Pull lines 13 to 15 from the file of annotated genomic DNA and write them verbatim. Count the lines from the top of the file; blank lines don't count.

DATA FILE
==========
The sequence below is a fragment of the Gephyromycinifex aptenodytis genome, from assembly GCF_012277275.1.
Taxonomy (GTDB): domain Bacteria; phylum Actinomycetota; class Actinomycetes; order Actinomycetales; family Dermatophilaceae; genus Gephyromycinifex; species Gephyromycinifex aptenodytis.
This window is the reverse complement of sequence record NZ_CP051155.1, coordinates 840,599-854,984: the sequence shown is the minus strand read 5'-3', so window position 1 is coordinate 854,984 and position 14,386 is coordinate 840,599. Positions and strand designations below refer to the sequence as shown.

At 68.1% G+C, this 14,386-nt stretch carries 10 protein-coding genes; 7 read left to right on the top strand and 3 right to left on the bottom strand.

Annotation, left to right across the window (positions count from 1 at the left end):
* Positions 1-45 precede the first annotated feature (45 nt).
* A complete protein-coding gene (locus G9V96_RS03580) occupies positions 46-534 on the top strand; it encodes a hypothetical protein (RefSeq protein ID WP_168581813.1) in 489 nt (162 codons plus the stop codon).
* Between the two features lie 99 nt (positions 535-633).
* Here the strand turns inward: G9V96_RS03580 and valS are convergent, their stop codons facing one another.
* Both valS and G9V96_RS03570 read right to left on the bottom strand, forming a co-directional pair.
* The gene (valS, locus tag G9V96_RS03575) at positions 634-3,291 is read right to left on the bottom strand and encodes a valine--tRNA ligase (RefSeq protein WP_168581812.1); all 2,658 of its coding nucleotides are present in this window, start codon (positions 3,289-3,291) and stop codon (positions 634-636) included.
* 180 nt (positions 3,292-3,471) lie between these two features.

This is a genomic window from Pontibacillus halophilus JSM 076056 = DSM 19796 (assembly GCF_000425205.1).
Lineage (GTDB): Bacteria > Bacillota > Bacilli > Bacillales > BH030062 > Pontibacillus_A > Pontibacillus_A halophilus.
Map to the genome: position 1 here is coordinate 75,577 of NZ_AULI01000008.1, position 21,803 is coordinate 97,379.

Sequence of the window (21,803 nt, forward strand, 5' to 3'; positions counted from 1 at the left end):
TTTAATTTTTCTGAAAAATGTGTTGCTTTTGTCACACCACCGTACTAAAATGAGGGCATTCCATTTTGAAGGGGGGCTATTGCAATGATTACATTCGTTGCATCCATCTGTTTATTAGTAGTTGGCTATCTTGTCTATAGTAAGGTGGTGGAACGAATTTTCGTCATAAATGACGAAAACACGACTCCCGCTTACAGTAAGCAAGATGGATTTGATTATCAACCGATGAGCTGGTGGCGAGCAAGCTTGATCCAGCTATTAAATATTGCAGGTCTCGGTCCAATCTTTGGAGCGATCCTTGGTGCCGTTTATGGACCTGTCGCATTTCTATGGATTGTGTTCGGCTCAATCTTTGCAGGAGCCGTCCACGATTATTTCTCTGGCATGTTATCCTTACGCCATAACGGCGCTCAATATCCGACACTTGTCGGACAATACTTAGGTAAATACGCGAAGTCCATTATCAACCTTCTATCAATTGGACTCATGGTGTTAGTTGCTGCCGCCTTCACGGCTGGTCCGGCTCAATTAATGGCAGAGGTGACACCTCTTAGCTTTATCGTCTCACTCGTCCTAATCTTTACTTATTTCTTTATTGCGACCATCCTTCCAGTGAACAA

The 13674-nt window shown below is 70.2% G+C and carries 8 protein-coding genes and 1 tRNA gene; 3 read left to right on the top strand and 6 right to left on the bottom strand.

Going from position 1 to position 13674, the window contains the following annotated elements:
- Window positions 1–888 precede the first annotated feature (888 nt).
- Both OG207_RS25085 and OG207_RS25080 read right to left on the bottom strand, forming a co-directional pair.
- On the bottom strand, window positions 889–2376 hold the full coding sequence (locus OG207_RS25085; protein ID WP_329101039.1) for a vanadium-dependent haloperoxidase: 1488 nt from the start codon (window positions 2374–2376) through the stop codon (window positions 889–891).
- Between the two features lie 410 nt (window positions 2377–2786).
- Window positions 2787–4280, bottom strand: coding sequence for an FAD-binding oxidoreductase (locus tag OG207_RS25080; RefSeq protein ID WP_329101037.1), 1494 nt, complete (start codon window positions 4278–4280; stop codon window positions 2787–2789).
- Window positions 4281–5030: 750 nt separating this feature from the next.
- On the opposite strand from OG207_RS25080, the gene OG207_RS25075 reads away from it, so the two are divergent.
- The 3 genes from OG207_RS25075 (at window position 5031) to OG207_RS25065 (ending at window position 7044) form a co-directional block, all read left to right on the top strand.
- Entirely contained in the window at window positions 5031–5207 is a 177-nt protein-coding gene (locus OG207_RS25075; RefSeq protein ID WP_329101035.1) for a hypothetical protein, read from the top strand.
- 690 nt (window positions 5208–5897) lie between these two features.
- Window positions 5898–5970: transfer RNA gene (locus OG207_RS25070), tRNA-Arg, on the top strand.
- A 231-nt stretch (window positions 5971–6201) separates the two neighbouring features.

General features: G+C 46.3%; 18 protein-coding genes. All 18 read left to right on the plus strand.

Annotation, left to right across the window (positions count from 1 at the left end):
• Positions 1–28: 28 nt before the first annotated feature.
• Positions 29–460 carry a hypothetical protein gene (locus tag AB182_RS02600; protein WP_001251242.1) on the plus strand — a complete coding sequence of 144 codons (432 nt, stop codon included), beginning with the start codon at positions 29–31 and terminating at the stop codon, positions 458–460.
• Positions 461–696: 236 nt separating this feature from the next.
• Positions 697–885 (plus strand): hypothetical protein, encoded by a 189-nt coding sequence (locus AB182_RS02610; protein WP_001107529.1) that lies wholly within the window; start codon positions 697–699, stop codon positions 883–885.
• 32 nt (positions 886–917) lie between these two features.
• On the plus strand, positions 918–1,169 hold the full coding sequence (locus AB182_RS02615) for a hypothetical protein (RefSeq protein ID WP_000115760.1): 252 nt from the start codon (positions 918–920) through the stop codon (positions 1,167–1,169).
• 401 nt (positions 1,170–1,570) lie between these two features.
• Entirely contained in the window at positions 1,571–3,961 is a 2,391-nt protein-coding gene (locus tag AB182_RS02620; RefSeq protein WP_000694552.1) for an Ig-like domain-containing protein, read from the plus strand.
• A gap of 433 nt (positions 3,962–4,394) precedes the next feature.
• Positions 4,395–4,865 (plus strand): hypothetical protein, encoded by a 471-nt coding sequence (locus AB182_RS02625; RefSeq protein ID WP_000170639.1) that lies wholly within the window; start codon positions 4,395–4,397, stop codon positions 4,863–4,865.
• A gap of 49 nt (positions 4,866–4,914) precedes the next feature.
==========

This is a genomic window from Pontibacillus halophilus JSM 076056 = DSM 19796 (assembly GCF_000425205.1).
Lineage (GTDB): Bacteria > Bacillota > Bacilli > Bacillales > BH030062 > Pontibacillus_A > Pontibacillus_A halophilus.
Map to the genome: position 1 here is coordinate 75,577 of NZ_AULI01000008.1, position 21,803 is coordinate 97,379.